One Straw Farm also has a booth at the Waverly Farmers' Market in Baltimore on Saturday mornings and at other Baltimore-area markets-including the Fresh Farm Market at Harbor East, the Mill Valley General Store, Kenilworth Farmers' Market, and the Whole Foods location in the Mt. Washington neighborhood-during the week. CSA members can pick up their vegetables at various locations, and local consumers can buy directly at these farmers' markets. One Straw Farm sells their organic produce to several restaurants around Baltimore, as well as to the Boordy Vineyards winery. In addition, the Normans are testing distributing food to nearby Goucher College through Bon Appetit, the school's catering company.
One Straw Farm wholesales their vegetables to Whole Foods in the Mid-Atlantic region and to some natural foods stores and restaurants in Maryland. They would like to be able to supply organic produce to independent natural foods stores; however, this is not financially feasible since a viable delivery system is not available. Both Joan and Drew mentioned that Whole Foods is fairly generous about the price they pay farmers for their vegetables. Also, Drew noted that Whole Foods factors in the cost of trucking when paying farmers.
Joan said that the vegetables they distribute to Whole Foods are USDA #1-graded produce. Vegetables that do not meet these high specifications are sold at the farmers' markets. All the vegetables are picked by hand. Tomatoes, for example, are boxed by color and size.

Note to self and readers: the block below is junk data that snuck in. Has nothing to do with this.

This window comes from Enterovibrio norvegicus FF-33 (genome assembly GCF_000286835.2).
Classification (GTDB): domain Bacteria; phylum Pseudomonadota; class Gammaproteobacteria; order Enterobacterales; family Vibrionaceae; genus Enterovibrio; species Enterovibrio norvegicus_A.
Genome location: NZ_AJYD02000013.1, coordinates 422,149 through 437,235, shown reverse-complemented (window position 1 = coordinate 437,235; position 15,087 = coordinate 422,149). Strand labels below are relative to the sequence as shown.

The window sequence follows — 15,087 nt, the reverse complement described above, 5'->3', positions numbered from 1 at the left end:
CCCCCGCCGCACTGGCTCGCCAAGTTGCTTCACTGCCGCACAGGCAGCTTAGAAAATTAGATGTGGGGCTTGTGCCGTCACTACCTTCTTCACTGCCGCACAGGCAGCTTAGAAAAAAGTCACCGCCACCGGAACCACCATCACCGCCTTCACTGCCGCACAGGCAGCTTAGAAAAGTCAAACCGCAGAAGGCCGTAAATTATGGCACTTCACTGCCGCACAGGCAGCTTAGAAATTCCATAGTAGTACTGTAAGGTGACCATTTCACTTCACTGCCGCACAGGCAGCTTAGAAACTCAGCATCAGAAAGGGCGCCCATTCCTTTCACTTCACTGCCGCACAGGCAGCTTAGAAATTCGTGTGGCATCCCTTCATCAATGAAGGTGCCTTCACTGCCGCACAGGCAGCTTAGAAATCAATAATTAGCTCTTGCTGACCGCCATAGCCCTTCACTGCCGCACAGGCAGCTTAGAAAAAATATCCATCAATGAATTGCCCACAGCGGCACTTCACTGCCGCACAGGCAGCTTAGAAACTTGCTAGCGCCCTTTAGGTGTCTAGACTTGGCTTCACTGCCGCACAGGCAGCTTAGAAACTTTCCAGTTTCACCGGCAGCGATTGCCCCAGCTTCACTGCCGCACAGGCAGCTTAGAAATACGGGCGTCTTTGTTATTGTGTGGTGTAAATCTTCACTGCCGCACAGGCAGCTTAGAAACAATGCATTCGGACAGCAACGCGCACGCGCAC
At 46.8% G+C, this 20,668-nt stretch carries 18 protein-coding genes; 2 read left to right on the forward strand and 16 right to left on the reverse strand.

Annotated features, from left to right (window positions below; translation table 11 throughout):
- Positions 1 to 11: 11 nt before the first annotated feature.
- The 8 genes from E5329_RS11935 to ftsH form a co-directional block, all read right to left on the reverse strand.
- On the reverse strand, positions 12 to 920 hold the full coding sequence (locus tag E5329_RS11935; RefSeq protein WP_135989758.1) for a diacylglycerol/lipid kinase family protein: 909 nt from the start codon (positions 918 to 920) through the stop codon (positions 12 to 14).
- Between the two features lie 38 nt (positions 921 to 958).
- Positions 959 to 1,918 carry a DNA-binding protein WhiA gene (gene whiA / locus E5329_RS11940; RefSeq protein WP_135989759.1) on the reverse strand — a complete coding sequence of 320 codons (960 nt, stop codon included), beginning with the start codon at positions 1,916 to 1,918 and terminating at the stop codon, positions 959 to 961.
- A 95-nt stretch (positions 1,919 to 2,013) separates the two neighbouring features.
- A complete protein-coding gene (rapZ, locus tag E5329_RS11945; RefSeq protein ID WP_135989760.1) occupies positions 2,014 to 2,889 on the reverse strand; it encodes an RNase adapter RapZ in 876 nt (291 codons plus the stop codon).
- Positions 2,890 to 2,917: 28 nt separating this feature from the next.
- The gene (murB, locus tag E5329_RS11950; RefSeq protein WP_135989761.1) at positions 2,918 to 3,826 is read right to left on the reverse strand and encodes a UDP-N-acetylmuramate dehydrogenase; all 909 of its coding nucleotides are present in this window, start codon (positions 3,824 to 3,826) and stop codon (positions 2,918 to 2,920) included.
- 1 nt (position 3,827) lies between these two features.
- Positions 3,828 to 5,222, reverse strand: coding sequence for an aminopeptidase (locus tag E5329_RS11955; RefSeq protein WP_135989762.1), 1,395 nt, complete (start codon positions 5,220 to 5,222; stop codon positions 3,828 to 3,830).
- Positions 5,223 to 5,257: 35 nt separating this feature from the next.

One of the major obstacles in the Normans achieving permanent financial success is the skyrocketing cost of boxes, stickers, and rubber bands needed to pack and deliver the vegetables through wholesale channels. This is a huge cost to them, yet they have no choice but to spend the money. In fact, that is one reason why they are having a difficult time paying down their outstanding debt. They do not have this type of expense with the CSA program since they can reuse crates and don't need the stem tags or stickers.
Another issue is escalating fuel costs. Joan would love to put up windmills on her farm and convert to wind-produced energy, but the initial cost to put up the windmills is quite high. However, they have recently launched a restaurant-to-farm biodiesel operation. A local restaurant provides them with used oil, and the farm converts it into energy to run their tractors.